Vote revealed: Overwhelming majority of the state’s high school basketball coaches support shot clock
Nearly 900 boys and girls high school basketball coaches from across the state voted in the survey.
The high school basketball coaches in Illinois have spoken.
Now who will listen?
There has been a grassroots effort by coaches across the state in an effort to create dialogue and a push for the addition of the shot clock in Illinois high school basketball. At one point last week the hashtag #IHSAShotClockNow was trending on Twitter.
There was an organized and coordinated effort as nearly 900 boys and girls high school basketball coaches from across the state voted in the survey. The vast majority voted in favor of adding the shot clock.
Overall, 72 percent voted yes to adding a shot clock in Illinois high school basketball, with a whopping three-fourths of boys coaches across the state state in favor. Those are some pretty overwhelming numbers in convincing anyone who will listen that coaches across the state believe the shot clock is needed.
The next step is for the group of coaches to present the findings and results to the Illinois High School Association for further review. The group plans to set up a time to meet with IHSA officials, followed by the group ultimately submitting a rule change.
St. Ignatius coach Matt Monroe says the results did not surprise him.
“I am not surprised because for the last couple of years coaches have been very outspoken about the shot clock on social media and in conversations among coaches,” Monroe said. “There has not been a coordinated effort like this one, but it shows that coaches are very much on board and there is a real desire to include the shot clock in our game.”
Hyde Park coach Jamere Dismukes, who just took over the Thunderbirds program after coaching at Rich East last season, is “100 percent in favor of the shot clock.” Dismukes believes what other pro-shot clock coaches feel are positives, including it being more fun for players and fans while putting more coaching and strategy into the game. But he also has a different positive take after spending time as a college coach.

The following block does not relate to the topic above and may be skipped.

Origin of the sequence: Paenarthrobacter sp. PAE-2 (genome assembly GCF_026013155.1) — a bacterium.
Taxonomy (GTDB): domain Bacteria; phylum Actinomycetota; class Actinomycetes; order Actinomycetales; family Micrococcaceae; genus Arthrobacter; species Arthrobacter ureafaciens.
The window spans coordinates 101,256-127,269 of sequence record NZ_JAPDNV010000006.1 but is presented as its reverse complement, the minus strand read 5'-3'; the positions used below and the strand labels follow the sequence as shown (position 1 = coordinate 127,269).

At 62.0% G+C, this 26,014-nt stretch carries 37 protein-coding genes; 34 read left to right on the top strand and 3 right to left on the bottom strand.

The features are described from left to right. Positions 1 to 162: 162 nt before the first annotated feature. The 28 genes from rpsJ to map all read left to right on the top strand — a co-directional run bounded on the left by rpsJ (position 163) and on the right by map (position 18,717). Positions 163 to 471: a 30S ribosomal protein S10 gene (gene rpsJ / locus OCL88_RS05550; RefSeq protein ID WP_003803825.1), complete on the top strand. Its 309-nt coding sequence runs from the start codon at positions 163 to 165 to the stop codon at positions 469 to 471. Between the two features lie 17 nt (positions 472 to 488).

“I think coaches in our state have an understanding of what it takes for our players to play at the next level,” Dismukes said. “The shot clock is an integral part of preparing for college basketball. The high school game needs to help prepare kids.”
While the vote was fairly lopsided, there were no votes, including West Aurora’s Brian Johnson. He said he voted no for several reasons, starting with facilitating all that goes into the shot clock at the high school level.
“There isn’t much information out regarding time, referee training, table training, what’s going to happen when there is an error at the table, the true cost for two clocks and how much a person working the clock will make,” said Johnson.
Johnson also doesn’t see a real need to speed up the game.
“I find it interesting on how a high school possession [on average] is 15 seconds and we need a shot clock,” Johnson said. “Why? We play fast and a shot clock would do us well, but I’m not going to try and change a rule so that teams have to change their style. Play the style that best fits your players. Why should I vote for something that will dictate how other teams should play?”
The National Federation of State High School Associations continually discusses the addition of a shot clock to high school basketball. But this past spring, the NFHS again rejected a proposal to mandate the use of a shot clock.
The IHSA follows the rules the NFHS adapts.
But that hasn’t stopped individual states from adding a shot clock within their own state athletic associations, and the idea is really beginning to pick up steam and support in Illinois throughout the basketball community.
“The IHSA has not deviated from NFHS rules historically, as doing so forfeits our voice in the national rules writing process,” IHSA spokesperson Matt Troha said.
The IHSA is aware of the movement and has a system in place for rule changes.
“If a large contingent of coaches were in favor of adopting a shot clock, they could propose it to the IHSA Basketball Advisory Committee,” Troha said. “Assuming that committee supported the change, it would run through our normal committee process for feedback, and the IHSA Board of Directors would have the ultimate say on if, when, and how the shot clock would be implemented.”